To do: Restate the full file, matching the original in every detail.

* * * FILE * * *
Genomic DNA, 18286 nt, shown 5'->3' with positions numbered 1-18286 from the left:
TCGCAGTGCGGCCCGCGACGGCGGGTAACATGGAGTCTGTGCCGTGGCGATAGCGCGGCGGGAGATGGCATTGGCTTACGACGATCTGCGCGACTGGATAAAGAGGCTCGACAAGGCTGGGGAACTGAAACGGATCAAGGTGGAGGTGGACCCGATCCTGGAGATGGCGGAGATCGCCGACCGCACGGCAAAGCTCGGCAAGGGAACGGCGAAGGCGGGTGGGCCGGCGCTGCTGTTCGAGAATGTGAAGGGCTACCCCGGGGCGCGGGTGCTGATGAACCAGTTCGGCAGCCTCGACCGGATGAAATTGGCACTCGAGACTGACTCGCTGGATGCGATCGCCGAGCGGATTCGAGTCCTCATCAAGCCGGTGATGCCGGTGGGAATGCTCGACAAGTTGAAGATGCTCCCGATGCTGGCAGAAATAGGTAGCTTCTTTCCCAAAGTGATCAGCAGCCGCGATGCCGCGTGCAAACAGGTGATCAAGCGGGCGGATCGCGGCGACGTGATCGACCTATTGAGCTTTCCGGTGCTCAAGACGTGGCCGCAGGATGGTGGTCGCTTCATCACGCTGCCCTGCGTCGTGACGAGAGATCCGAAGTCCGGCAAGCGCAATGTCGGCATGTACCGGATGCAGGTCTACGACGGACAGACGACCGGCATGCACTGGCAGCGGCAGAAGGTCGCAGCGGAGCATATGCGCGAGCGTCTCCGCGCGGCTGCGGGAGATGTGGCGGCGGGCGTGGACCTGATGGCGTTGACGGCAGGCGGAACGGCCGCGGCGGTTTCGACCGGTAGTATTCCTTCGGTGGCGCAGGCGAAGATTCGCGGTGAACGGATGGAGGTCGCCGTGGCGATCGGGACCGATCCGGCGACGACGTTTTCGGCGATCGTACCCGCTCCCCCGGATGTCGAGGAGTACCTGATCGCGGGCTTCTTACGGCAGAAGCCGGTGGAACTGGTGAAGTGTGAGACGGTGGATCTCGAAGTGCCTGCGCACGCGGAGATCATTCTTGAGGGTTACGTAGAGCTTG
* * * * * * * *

Genomic DNA, 18286 nt, shown 5'->3' with positions numbered 1-18286 from the left:
TCGCAGTGCGGCCCGCGACGGCGGGTAACATGGAGTCTGTGCCGTGGCGATAGCGCGGCGGGAGATGGCATTGGCTTACGACGATCTGCGCGACTGGATAAAGAGGCTCGACAAGGCTGGGGAACTGAAACGGATCAAGGTGGAGGTGGACCCGATCCTGGAGATGGCGGAGATCGCCGACCGCACGGCAAAGCTCGGCAAGGGAACGGCGAAGGCGGGTGGGCCGGCGCTGCTGTTCGAGAATGTGAAGGGCTACCCCGGGGCGCGGGTGCTGATGAACCAGTTCGGCAGCCTCGACCGGATGAAATTGGCACTCGAGACTGACTCGCTGGATGCGATCGCCGAGCGGATTCGAGTCCTCATCAAGCCGGTGATGCCGGTGGGAATGCTCGACAAGTTGAAGATGCTCCCGATGCTGGCAGAAATAGGTAGCTTCTTTCCCAAAGTGATCAGCAGCCGCGATGCCGCGTGCAAACAGGTGATCAAGCGGGCGGATCGCGGCGACGTGATCGACCTATTGAGCTTTCCGGTGCTCAAGACGTGGCCGCAGGATGGTGGTCGCTTCATCACGCTGCCCTGCGTCGTGACGAGAGATCCGAAGTCCGGCAAGCGCAATGTCGGCATGTACCGGATGCAGGTCTACGACGGACAGACGACCGGCATGCACTGGCAGCGGCAGAAGGTCGCAGCGGAGCATATGCGCGAGCGTCTCCGCGCGGCTGCGGGAGATGTGGCGGCGGGCGTGGACCTGATGGCGTTGACGGCAGGCGGAACGGCCGCGGCGGTTTCGACCGGTAGTATTCCTTCGGTGGCGCAGGCGAAGATTCGCGGTGAACGGATGGAGGTCGCCGTGGCGATCGGGACCGATCCGGCGACGACGTTTTCGGCGATCGTACCCGCTCCCCCGGATGTCGAGGAGTACCTGATCGCGGGCTTCTTACGGCAGAAGCCGGTGGAACTGGTGAAGTGTGAGACGGTGGATCTCGAAGTGCCTGCGCACGCGGAGATCATTCTTGAGGGTTACGTAGAGCTTG